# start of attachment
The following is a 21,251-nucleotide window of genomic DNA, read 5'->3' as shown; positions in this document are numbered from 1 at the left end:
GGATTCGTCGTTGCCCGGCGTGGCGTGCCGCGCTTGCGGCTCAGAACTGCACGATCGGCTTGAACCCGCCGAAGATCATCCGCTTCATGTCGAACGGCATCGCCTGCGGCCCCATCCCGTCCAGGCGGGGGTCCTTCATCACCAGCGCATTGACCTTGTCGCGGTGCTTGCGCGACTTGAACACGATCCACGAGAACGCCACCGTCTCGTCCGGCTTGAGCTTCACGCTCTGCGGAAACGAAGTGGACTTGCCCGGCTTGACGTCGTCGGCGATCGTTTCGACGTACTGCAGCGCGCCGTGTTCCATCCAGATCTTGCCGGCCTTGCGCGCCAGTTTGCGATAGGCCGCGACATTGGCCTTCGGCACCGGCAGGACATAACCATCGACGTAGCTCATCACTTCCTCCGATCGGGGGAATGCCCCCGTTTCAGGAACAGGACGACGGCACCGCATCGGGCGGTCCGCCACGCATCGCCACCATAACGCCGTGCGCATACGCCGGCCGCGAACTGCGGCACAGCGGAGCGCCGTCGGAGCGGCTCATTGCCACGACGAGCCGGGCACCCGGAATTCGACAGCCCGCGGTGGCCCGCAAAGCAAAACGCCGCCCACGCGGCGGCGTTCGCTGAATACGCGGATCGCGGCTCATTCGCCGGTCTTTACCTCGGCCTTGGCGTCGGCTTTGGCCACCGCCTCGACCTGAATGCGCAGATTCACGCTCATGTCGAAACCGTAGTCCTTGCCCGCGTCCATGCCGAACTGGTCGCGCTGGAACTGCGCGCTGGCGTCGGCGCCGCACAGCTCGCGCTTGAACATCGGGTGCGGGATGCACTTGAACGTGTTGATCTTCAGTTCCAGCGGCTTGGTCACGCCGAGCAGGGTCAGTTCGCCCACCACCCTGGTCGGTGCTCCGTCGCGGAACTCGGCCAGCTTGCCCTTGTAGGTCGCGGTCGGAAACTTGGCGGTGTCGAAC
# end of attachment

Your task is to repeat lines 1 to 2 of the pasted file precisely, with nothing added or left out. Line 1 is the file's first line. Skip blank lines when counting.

The following is a 21,251-nucleotide window of genomic DNA, read 5'->3' as shown; positions in this document are numbered from 1 at the left end:
GGATTCGTCGTTGCCCGGCGTGGCGTGCCGCGCTTGCGGCTCAGAACTGCACGATCGGCTTGAACCCGCCGAAGATCATCCGCTTCATGTCGAACGGCATCGCCTGCGGCCCCATCCCGTCCAGGCGGGGGTCCTTCATCACCAGCGCATTGACCTTGTCGCGGTGCTTGCGCGACTTGAACACGATCCACGAGAACGCCACCGTCTCGTCCGGCTTGAGCTTCACGCTCTGCGGAAACGAAGTGGACTTGCCCGGCTTGACGTCGTCGGCGATCGTTTCGACGTACTGCAGCGCGCCGTGTTCCATCCAGATCTTGCCGGCCTTGCGCGCCAGTTTGCGATAGGCCGCGACATTGGCCTTCGGCACCGGCAGGACATAACCATCGACGTAGCTCATCACTTCCTCCGATCGGGGGAATGCCCCCGTTTCAGGAACAGGACGACGGCACCGCATCGGGCGGTCCGCCACGCATCGCCACCATAACGCCGTGCGCATACGCCGGCCGCGAACTGCGGCACAGCGGAGCGCCGTCGGAGCGGCTCATTGCCACGACGAGCCGGGCACCCGGAATTCGACAGCCCGCGGTGGCCCGCAAAGCAAAACGCCGCCCACGCGGCGGCGTTCGCTGAATACGCGGATCGCGGCTCATTCGCCGGTCTTTACCTCGGCCTTGGCGTCGGCTTTGGCCACCGCCTCGACCTGAATGCGCAGATTCACGCTCATGTCGAAACCGTAGTCCTTGCCCGCGTCCATGCCGAACTGGTCGCGCTGGAACTGCGCGCTGGCGTCGGCGCCGCACAGCTCGCGCTTGAACATCGGGTGCGGGATGCACTTGAACGTGTTGATCTTCAGTTCCAGCGGCTTGGTCACGCCGAGCAGGGTCAGTTCGCCCACCACCCTGGTCGGTGCTCCGTCGCGGAACTCGGCCAGCTTGCCCTTGTAGGTCGCGGTCGGAAACTTGGCGGTGTCGAAC